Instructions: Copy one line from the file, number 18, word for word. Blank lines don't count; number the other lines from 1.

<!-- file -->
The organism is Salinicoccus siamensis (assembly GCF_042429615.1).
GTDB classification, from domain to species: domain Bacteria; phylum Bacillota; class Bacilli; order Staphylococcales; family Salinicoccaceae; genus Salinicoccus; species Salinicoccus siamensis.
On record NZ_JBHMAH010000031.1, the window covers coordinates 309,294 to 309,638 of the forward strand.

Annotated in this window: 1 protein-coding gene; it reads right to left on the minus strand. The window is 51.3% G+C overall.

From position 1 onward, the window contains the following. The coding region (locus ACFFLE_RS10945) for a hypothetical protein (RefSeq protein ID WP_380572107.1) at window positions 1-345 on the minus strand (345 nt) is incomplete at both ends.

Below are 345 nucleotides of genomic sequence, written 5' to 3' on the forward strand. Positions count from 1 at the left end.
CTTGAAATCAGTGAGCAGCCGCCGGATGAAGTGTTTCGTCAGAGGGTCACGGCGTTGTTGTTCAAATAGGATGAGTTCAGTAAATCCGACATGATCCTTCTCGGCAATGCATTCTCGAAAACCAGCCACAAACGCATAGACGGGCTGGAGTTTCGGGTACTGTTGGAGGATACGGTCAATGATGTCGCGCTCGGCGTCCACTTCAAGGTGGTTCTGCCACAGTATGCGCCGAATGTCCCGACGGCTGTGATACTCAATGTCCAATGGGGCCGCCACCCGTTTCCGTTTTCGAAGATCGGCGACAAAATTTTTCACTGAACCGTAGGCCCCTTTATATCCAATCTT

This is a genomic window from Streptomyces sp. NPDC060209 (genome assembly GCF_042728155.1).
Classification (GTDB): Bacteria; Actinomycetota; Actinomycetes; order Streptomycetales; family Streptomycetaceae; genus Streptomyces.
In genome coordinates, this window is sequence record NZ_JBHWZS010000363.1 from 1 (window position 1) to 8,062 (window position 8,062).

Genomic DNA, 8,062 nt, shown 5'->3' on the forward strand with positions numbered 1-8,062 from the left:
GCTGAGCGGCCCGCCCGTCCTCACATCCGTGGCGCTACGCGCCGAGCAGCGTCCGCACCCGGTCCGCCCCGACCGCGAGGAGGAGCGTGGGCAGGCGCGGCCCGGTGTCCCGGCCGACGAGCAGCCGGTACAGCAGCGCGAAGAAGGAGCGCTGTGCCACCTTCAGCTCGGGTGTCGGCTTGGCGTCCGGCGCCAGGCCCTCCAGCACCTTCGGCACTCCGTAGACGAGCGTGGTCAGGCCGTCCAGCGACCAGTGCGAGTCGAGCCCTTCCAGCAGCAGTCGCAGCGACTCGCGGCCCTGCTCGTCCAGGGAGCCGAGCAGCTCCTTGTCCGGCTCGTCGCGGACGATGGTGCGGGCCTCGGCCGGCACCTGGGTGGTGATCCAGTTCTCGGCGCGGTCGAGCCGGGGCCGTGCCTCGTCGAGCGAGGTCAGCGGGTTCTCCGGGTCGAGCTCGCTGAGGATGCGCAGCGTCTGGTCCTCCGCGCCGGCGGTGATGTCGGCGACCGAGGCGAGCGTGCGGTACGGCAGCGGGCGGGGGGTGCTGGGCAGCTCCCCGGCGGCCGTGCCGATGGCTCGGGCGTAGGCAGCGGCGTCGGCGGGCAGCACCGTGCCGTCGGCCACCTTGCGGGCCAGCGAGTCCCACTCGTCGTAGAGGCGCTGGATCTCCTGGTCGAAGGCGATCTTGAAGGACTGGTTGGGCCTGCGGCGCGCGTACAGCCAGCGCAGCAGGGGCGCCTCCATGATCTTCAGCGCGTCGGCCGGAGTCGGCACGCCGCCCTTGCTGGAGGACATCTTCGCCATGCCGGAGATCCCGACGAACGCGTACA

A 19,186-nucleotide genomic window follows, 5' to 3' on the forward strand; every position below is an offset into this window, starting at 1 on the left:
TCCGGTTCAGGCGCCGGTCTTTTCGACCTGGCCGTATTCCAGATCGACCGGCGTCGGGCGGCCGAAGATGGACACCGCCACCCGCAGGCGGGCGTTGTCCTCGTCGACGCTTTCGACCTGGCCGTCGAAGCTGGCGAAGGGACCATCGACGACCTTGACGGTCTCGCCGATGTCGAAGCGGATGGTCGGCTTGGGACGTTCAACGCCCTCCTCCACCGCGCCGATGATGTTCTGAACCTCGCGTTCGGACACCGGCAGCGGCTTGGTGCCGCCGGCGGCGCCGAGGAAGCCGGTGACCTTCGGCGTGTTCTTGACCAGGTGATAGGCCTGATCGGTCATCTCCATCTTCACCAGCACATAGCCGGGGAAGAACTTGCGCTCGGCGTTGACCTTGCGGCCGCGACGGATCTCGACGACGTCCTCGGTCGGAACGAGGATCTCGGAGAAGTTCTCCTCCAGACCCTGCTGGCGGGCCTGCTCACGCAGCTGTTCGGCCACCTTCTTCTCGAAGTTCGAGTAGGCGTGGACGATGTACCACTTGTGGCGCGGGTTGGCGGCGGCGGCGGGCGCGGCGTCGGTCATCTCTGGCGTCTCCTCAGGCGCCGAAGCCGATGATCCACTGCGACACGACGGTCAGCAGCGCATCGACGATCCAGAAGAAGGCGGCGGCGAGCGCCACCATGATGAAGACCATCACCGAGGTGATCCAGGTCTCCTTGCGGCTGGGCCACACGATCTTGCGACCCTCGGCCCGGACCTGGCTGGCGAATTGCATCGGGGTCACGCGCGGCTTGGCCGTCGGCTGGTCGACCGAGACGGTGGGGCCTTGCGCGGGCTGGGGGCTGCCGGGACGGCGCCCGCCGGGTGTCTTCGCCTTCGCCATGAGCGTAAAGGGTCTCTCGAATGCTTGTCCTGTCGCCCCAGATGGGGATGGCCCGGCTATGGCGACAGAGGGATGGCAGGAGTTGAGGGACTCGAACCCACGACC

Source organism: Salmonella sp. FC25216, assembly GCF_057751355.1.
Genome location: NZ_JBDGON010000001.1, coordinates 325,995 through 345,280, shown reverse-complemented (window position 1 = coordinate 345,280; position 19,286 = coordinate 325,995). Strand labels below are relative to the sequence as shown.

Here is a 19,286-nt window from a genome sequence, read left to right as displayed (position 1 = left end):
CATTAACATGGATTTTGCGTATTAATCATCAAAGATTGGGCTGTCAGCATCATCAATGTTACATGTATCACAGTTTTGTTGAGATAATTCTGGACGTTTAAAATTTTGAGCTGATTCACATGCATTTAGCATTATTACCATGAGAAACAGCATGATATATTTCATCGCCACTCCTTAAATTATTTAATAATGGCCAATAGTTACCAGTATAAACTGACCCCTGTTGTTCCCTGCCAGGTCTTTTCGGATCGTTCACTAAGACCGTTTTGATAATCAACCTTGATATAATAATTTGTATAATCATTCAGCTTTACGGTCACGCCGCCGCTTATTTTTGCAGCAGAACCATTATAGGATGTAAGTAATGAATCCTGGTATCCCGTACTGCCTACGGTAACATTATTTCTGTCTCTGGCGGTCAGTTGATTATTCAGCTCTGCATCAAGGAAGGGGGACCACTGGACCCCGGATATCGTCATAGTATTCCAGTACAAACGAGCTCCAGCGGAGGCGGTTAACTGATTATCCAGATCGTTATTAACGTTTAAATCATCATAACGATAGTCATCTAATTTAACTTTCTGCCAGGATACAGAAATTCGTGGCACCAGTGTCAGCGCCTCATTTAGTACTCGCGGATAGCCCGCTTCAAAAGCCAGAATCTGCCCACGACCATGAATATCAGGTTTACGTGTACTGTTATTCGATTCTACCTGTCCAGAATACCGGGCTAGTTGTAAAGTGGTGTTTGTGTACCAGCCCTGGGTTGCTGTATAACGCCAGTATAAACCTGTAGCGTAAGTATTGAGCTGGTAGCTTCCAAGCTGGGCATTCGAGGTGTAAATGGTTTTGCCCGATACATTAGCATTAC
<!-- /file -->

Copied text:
CATTAACATGGATTTTGCGTATTAATCATCAAAGATTGGGCTGTCAGCATCATCAATGTTACATGTATCACAGTTTTGTTGAGATAATTCTGGACGTTTAAAATTTTGAGCTGATTCACATGCATTTAGCATTATTACCATGAGAAACAGCATGATATATTTCATCGCCACTCCTTAAATTATTTAATAATGGCCAATAGTTACCAGTATAAACTGACCCCTGTTGTTCCCTGCCAGGTCTTTTCGGATCGTTCACTAAGACCGTTTTGATAATCAACCTTGATATAATAATTTGTATAATCATTCAGCTTTACGGTCACGCCGCCGCTTATTTTTGCAGCAGAACCATTATAGGATGTAAGTAATGAATCCTGGTATCCCGTACTGCCTACGGTAACATTATTTCTGTCTCTGGCGGTCAGTTGATTATTCAGCTCTGCATCAAGGAAGGGGGACCACTGGACCCCGGATATCGTCATAGTATTCCAGTACAAACGAGCTCCAGCGGAGGCGGTTAACTGATTATCCAGATCGTTATTAACGTTTAAATCATCATAACGATAGTCATCTAATTTAACTTTCTGCCAGGATACAGAAATTCGTGGCACCAGTGTCAGCGCCTCATTTAGTACTCGCGGATAGCCCGCTTCAAAAGCCAGAATCTGCCCACGACCATGAATATCAGGTTTACGTGTACTGTTATTCGATTCTACCTGTCCAGAATACCGGGCTAGTTGTAAAGTGGTGTTTGTGTACCAGCCCTGGGTTGCTGTATAACGCCAGTATAAACCTGTAGCGTAAGTATTGAGCTGGTAGCTTCCAAGCTGGGCATTCGAGGTGTAAATGGTTTTGCCCGATACATTAGCATTAC